If Steve Spurrier believes South Carolina can contend for an SEC championship this season, the outspoken Gamecocks coach is not saying so.
A year after touting USC as an SEC contender, Spurrier is taking more of a low-key approach as he begins his fourth season in Columbia.
A coach's fourth year is a popular measuring stick in college football. Spurrier and his staff have had ample time to install their systems and fill the roster with players they recruited.
With Spurrier hiring his third defensive coordinator — fourth if you count Brian VanGorder's 17-day stint — the Gamecocks' defense is changing again. But the offense remains largely the same, albeit with receivers coach Steve Spurrier Jr. now calling the plays.
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As for the players, there are only seven remaining who signed with Lou Holtz's staff.
So this is Spurrier's program. But as last-year's season-ending, five-game losing streak revealed, it remains a program that is not yet championship-caliber.
"You guys have watched South Carolina football for a lot of years. You've seen a whole bunch of games where just a little smarter play here or just get a loose ball ... crucial penalty takes away a big play," Spurrier said at the start of preseason practice.
"If we can eliminate those and play with a little more effort, we've got a chance. We've got hope. ... That's all we've got is hope right now because we've not it done it yet."
The Gamecocks had a chance to do it last year after a 6-1 start vaulted them to No. 6 in the first BCS rankings.
But the late-season swoon — the longest losing streak of Spurrier's career — cost the Gamecocks a bowl bid and made for a long winter.
"Any time you drop five games in a row, it's terrible. You've got to think about it all offseason. It's just always on your mind. You've got a sour taste in your mouth," fifth-year tackle Jamon Meredith said.
"But right now I look around, we've got a lot of talent on this team. We've got a lot of guys that can bring a big impact. So I'm hoping everybody can pull it together, get a little confidence, a little swagger and come ready to play."
While Spurrier concedes that USC's inability to attain an elite status in the SEC remains "a little bit of a talent thing," he points to the Gamecocks' top-10 recruiting class from 2007 as a reason for optimism.
He also cites that class as the reason USC might be another year or two away.
"This is not the peak year. Our big recruiting class was two years ago, and we redshirted half of them or more. So we've got a lot of ballplayers," he said. "But we need to keep recruiting, don't get me wrong. We're probably still considered a young team."
Starting quarterback Tommy Beecher is a redshirt junior who was part of Spurrier's first USC recruiting class. Beecher's first career start will be the Aug. 28 opener against N.C. State, when he likely will surpass his passing numbers from his first three years combined.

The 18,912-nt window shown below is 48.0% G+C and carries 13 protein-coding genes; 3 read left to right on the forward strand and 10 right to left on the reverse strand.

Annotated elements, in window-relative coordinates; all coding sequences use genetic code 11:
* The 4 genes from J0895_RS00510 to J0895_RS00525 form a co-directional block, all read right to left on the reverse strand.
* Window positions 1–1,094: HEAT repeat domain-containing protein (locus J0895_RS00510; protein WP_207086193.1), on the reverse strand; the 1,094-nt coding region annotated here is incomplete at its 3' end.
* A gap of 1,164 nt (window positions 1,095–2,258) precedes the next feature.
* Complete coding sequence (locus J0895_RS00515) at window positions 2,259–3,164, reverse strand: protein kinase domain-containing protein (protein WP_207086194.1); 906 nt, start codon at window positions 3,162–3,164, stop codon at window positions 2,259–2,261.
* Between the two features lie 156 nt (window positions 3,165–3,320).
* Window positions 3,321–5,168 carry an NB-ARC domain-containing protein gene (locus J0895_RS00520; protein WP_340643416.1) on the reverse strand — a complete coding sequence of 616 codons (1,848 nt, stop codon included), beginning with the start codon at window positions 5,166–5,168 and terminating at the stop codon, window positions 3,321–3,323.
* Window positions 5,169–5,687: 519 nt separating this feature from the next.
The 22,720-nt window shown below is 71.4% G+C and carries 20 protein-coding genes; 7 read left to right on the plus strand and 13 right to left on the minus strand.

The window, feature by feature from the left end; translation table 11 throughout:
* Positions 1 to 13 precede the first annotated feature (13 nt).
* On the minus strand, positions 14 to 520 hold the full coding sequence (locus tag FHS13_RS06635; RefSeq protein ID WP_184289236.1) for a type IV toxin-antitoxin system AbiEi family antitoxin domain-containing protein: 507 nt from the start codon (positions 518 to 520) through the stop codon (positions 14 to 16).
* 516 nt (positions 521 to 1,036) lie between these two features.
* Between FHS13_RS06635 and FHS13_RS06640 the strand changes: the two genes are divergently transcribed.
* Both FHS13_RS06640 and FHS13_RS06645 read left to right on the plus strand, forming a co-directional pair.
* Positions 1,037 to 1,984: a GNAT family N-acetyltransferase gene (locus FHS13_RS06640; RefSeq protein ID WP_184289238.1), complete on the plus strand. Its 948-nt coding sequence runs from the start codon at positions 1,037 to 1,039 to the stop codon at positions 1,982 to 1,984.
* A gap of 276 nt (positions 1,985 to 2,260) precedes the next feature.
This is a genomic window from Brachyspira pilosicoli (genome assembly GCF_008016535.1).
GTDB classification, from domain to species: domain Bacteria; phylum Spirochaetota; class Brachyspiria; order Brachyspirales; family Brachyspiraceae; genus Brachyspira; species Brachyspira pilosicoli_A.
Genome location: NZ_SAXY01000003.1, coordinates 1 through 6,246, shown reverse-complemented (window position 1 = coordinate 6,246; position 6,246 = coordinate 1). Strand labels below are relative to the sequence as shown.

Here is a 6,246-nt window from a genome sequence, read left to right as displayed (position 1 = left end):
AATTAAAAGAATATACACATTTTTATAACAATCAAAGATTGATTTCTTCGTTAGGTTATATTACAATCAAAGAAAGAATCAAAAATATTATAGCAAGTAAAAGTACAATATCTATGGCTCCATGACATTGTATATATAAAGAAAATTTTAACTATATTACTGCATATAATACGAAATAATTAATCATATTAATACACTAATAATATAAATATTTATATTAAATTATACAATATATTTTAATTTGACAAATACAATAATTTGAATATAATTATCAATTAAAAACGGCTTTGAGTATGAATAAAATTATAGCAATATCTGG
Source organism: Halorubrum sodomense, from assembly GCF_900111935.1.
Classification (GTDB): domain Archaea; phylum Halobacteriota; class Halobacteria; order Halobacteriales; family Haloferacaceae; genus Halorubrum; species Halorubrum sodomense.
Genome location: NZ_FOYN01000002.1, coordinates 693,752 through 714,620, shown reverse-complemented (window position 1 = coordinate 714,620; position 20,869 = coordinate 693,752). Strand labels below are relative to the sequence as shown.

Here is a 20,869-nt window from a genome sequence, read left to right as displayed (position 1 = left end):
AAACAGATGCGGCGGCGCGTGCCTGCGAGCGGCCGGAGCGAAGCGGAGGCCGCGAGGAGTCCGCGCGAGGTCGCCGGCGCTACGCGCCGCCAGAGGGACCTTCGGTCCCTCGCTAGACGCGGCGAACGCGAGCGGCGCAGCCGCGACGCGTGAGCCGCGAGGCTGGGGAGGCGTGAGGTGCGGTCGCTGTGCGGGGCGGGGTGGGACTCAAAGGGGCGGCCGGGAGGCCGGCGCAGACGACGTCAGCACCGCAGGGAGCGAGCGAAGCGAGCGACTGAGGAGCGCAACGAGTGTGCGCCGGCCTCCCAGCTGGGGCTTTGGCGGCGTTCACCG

But Beecher has veteran playmakers around him, most notably All-SEC receiver Kenny McKinley, and an offensive line that should be better than the unit that gave up 31 sacks in 2007.
Spurrier has downplayed his decision to hand off the play-calling duties to his son, noting he will be on the other end of the headset with full veto power.
Defensively, first-year coordinator Ellis Johnson inherits a group with 10 returning starters and a number of former starters on the second team.
"Our defense is ready. We've got a bunch of guys. Every position is backed up by another guy with great talent that could easily start," said fifth-year linebacker Dustin Lindsey, who started four games in 2006 but will come off the bench this year. "I can't wait to see how the season goes."
The schedule features the usual SEC muscle, with an October visit from LSU beginning a closing, five-game stretch that again figures to make or break the Gamecocks.
Spurrier, who won six SEC titles and the 1996 national championship at Florida and captured an ACC crown at Duke, has taken steps toward getting USC to Atlanta, site of the conference championship game.
He is the school's winningest coach after three years but has gone 1-2 against the Gamecocks' biggest rivals: Georgia, Florida, Tennessee and Clemson.
The 63-year-old Spurrier knows if the Gamecocks are to make a run at their first SEC title, they must beat the East's "big three" more consistently.
"We've won three out of nine, simple as that," Spurrier said. "We'll always be one out of two unless we do things differently."
And while it remains to be seen whether that breakthrough comes in this fourth year, Spurrier Jr. believes his dad will get it done.
"We've still got a chance to make this a special place," he said.
Reach Person at (803) 771-8496.